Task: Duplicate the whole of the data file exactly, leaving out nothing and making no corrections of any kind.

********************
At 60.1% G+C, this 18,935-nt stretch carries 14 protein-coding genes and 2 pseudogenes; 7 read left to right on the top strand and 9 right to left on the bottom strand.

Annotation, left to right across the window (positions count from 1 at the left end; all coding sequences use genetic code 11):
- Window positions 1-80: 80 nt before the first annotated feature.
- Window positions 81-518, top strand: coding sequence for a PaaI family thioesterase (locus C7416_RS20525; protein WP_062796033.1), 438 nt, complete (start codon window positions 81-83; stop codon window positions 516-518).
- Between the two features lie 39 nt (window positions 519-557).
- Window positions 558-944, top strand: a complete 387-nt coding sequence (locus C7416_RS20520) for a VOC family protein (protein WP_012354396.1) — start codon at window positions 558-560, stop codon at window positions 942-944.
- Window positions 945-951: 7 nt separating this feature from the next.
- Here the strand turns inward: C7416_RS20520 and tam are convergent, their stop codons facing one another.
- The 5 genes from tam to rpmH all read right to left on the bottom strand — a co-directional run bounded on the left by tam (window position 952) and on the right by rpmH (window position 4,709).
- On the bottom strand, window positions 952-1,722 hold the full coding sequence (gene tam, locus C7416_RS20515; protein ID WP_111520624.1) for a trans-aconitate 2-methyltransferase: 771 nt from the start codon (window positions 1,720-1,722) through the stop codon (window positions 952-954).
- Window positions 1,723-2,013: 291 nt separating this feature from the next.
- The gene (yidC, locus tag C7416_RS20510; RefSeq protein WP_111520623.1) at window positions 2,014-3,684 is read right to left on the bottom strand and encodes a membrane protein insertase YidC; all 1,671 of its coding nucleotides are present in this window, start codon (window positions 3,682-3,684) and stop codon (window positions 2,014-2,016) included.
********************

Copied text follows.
At 60.1% G+C, this 18,935-nt stretch carries 14 protein-coding genes and 2 pseudogenes; 7 read left to right on the top strand and 9 right to left on the bottom strand.

Annotation, left to right across the window (positions count from 1 at the left end; all coding sequences use genetic code 11):
- Window positions 1-80: 80 nt before the first annotated feature.
- Window positions 81-518, top strand: coding sequence for a PaaI family thioesterase (locus C7416_RS20525; protein WP_062796033.1), 438 nt, complete (start codon window positions 81-83; stop codon window positions 516-518).
- Between the two features lie 39 nt (window positions 519-557).
- Window positions 558-944, top strand: a complete 387-nt coding sequence (locus C7416_RS20520) for a VOC family protein (protein WP_012354396.1) — start codon at window positions 558-560, stop codon at window positions 942-944.
- Window positions 945-951: 7 nt separating this feature from the next.
- Here the strand turns inward: C7416_RS20520 and tam are convergent, their stop codons facing one another.
- The 5 genes from tam to rpmH all read right to left on the bottom strand — a co-directional run bounded on the left by tam (window position 952) and on the right by rpmH (window position 4,709).
- On the bottom strand, window positions 952-1,722 hold the full coding sequence (gene tam, locus C7416_RS20515; protein ID WP_111520624.1) for a trans-aconitate 2-methyltransferase: 771 nt from the start codon (window positions 1,720-1,722) through the stop codon (window positions 952-954).
- Window positions 1,723-2,013: 291 nt separating this feature from the next.
- The gene (yidC, locus tag C7416_RS20510; RefSeq protein WP_111520623.1) at window positions 2,014-3,684 is read right to left on the bottom strand and encodes a membrane protein insertase YidC; all 1,671 of its coding nucleotides are present in this window, start codon (window positions 3,682-3,684) and stop codon (window positions 2,014-2,016) included.